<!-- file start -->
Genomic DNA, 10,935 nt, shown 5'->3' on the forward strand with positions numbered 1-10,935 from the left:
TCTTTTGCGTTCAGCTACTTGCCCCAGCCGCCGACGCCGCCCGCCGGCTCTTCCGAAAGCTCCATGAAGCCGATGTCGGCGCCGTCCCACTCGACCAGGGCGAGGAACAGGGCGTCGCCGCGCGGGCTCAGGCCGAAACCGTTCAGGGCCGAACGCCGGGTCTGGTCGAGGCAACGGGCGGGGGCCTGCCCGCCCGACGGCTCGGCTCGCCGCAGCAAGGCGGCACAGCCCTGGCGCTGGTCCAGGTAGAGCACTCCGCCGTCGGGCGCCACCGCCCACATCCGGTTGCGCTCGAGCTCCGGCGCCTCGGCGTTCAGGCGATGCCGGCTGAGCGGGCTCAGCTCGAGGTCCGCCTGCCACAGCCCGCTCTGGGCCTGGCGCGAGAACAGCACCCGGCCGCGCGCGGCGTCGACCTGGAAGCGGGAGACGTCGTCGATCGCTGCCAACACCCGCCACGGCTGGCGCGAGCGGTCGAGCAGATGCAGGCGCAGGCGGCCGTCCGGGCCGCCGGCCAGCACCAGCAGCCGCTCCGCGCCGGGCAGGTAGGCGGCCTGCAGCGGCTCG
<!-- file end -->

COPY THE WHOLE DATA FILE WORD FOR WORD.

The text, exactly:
Genomic DNA, 10,935 nt, shown 5'->3' on the forward strand with positions numbered 1-10,935 from the left:
TCTTTTGCGTTCAGCTACTTGCCCCAGCCGCCGACGCCGCCCGCCGGCTCTTCCGAAAGCTCCATGAAGCCGATGTCGGCGCCGTCCCACTCGACCAGGGCGAGGAACAGGGCGTCGCCGCGCGGGCTCAGGCCGAAACCGTTCAGGGCCGAACGCCGGGTCTGGTCGAGGCAACGGGCGGGGGCCTGCCCGCCCGACGGCTCGGCTCGCCGCAGCAAGGCGGCACAGCCCTGGCGCTGGTCCAGGTAGAGCACTCCGCCGTCGGGCGCCACCGCCCACATCCGGTTGCGCTCGAGCTCCGGCGCCTCGGCGTTCAGGCGATGCCGGCTGAGCGGGCTCAGCTCGAGGTCCGCCTGCCACAGCCCGCTCTGGGCCTGGCGCGAGAACAGCACCCGGCCGCGCGCGGCGTCGACCTGGAAGCGGGAGACGTCGTCGATCGCTGCCAACACCCGCCACGGCTGGCGCGAGCGGTCGAGCAGATGCAGGCGCAGGCGGCCGTCCGGGCCGCCGGCCAGCACCAGCAGCCGCTCCGCGCCGGGCAGGTAGGCGGCCTGCAGCGGCTCG